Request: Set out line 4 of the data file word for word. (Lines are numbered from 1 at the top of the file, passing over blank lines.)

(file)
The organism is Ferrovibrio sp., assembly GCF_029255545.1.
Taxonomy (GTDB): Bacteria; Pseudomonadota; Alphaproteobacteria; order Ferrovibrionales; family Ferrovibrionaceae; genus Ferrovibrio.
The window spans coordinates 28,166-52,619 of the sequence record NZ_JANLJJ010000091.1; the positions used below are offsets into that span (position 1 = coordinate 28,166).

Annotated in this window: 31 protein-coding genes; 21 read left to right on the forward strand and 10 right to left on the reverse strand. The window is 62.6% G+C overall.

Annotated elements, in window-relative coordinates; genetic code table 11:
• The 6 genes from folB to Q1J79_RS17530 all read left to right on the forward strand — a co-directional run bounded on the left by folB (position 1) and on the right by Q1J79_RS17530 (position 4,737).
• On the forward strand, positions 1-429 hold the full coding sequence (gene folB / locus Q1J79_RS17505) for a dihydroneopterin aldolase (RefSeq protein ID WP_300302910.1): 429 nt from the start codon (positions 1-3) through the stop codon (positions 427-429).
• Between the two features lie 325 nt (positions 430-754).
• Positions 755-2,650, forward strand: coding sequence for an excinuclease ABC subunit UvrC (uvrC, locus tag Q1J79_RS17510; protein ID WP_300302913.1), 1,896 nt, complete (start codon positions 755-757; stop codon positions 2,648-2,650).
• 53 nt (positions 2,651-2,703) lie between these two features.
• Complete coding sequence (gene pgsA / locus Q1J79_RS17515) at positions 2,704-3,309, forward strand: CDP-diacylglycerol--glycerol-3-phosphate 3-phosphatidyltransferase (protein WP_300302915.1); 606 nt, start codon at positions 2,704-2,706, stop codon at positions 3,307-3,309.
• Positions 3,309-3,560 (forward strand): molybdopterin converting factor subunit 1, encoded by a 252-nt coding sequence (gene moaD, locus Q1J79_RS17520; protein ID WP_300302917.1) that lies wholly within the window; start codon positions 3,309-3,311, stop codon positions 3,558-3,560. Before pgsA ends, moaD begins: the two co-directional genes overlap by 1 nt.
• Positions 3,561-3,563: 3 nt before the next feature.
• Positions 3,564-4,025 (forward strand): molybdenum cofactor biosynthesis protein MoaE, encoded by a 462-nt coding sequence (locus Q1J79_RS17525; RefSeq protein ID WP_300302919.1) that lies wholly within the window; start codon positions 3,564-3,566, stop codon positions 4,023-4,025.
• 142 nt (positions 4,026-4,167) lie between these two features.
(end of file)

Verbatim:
Annotated in this window: 31 protein-coding genes; 21 read left to right on the forward strand and 10 right to left on the reverse strand. The window is 62.6% G+C overall.